This story, “The Pickle Jar”, author unknown, makes me cry each time I read it. It speaks of a parent’s unconditional love. More than anything, it warms my heart, because my Mom did exactly the same for me.
Have a read! I’d love to hear what you think in the comments! ♥
The Pickle Jar
The pickle jar, for as long and as far back as I can remember, sat on the floor next to the dresser in my parents’ bedroom. Every night, just before he went to bed, Dad emptied his pockets and put the coins into the jar.
When I was small, I found it exciting to hear the sounds made by the coins as they were put into the jar. It sounded like a merry jingle especially when the jar was empty. Gradually, as it filled up, the tones turned into a dull thud. I enjoyed squatting on the floor in front of the jar and admiring the shiny coins, glinting like treasure when the sunlight fell on them through the bedroom window.
Each time the jar was full, Dad sat at the kitchen table and rolled the coins before taking them to the bank to deposit. This was kind of a big deal. He stacked the coins neatly in a little box and placed it between him and me on the seat of his old truck. As we drove to the bank, Dad would look at me, hope in his eyes, and say, “These coins will keep you out of the textile mill, son. You will do better than me. This old mill town is not going to hold you back.”
And during each visit to the bank, when he slid the box of coins across the counter to the cashier, he would smile proudly, saying, “these are for my son’s college fund. He will never work at the mill all his life, like me.”
Once the coins were deposited, we would celebrate by stopping for an ice cream cone. I loved the chocolate and Dad always got vanilla. When the clerk at the ice cream parlor handed over the change, Dad would show me the coins on his palm and say, “When we’re home, we’ll start filling the jar again!”
He always let me drop the first coins into the empty jar. As we listened to the musical sound, we would grin at each other. He’d say, “You’ll go to college on these pennies, nickels, dimes and quarters. But you will get there. I’ll make sure of that!”
The years went by.
I finished college and got a job in another town.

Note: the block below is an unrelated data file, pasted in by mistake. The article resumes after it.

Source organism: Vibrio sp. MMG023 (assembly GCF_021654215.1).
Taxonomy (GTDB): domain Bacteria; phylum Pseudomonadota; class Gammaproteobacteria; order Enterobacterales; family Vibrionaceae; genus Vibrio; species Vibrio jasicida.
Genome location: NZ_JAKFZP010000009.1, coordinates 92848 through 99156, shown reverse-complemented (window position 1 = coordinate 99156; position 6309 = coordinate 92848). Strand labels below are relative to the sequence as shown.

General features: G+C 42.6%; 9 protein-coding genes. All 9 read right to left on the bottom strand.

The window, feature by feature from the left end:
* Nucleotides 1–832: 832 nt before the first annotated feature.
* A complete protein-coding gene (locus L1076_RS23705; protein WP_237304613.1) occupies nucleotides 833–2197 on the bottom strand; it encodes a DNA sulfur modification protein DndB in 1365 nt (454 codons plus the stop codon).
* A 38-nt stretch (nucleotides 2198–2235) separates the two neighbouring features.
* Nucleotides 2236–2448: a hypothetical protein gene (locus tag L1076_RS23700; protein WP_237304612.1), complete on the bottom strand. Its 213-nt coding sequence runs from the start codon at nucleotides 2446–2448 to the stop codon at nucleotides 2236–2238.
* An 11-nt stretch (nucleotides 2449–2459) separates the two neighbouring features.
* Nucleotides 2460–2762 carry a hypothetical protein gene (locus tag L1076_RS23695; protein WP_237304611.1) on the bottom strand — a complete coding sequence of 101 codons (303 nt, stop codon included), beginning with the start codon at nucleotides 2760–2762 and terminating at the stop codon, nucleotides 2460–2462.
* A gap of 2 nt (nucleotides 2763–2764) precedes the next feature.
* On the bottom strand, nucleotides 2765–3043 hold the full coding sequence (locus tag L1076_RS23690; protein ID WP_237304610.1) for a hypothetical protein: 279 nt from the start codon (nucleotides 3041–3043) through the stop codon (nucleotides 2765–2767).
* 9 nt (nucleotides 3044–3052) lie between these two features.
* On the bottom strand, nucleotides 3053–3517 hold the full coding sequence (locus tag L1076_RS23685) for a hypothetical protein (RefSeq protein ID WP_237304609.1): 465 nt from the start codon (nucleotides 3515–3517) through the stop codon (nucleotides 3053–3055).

During one of my visits to my parents, I went to use the phone in their bedroom and was surprised to see the pickle jar gone. I sighed. It had done what it was meant to do and was now no longer there. I felt a lump in my throat as I looked at the spot by the dresser where it used to stand. My dad was not the chatty type and never lectured me about life, the values of determination, perseverance and faith. It was the pickle jar that had taught me all this much more eloquently than words could ever have.
Eventually, I got married and I told my wife about the significant part the pickle jar had played in my life while growing up. In my mind, it was more than just the pickle jar—it was proof of how much my dad loved me. Regardless of how tough things were at home, he would always drop his coins in the jar. Even during summer, when he was laid off his job at the mill, and we had eaten dried beans several times a week, he had never taken a single coin from that jar.
In fact, when we sat at the table, as he watched me pouring ketchup over my beans to make them edible, he looked more determined than ever to find me the best way out. He said, eyes glittering, “When you finish college, son, you will never need to eat beans again . . . not unless you want to!”
After my daughter was born, we spent the first Christmas with my parents. We had had dinner and Mom and Dad sat next to each other on the sofa, enjoying holding their first grandchild. When the baby started to whimper, my wife took her from Dad’s arms, saying she probably needed to be changed, and carried her to my parents’ bedroom. When she returned to the living room, I noticed her eyes were wet and she had a strange expression. She handed the baby back to Dad and taking my hand, led me out of the room.
“Look!” she said, as her eyes went to the spot on the floor by the dresser. I was amazed to see the old pickle jar standing there, as if it had never been away. The bottom was already filled with coins. I walked over to the jar, pulled a handful of coins from my pocket and, choking with emotion, dropped the coins in the jar. I looked up to see Dad who had walked in, holding the baby and our eyes met. I knew he felt what I was feeling.
Neither of us could speak.
Wednesday Wisdom is a series with short bursts of easy-to-consume wisdom in the form of stories, quotes, anecdotes, reflections, easy meditation, thought-provoking questions and humor.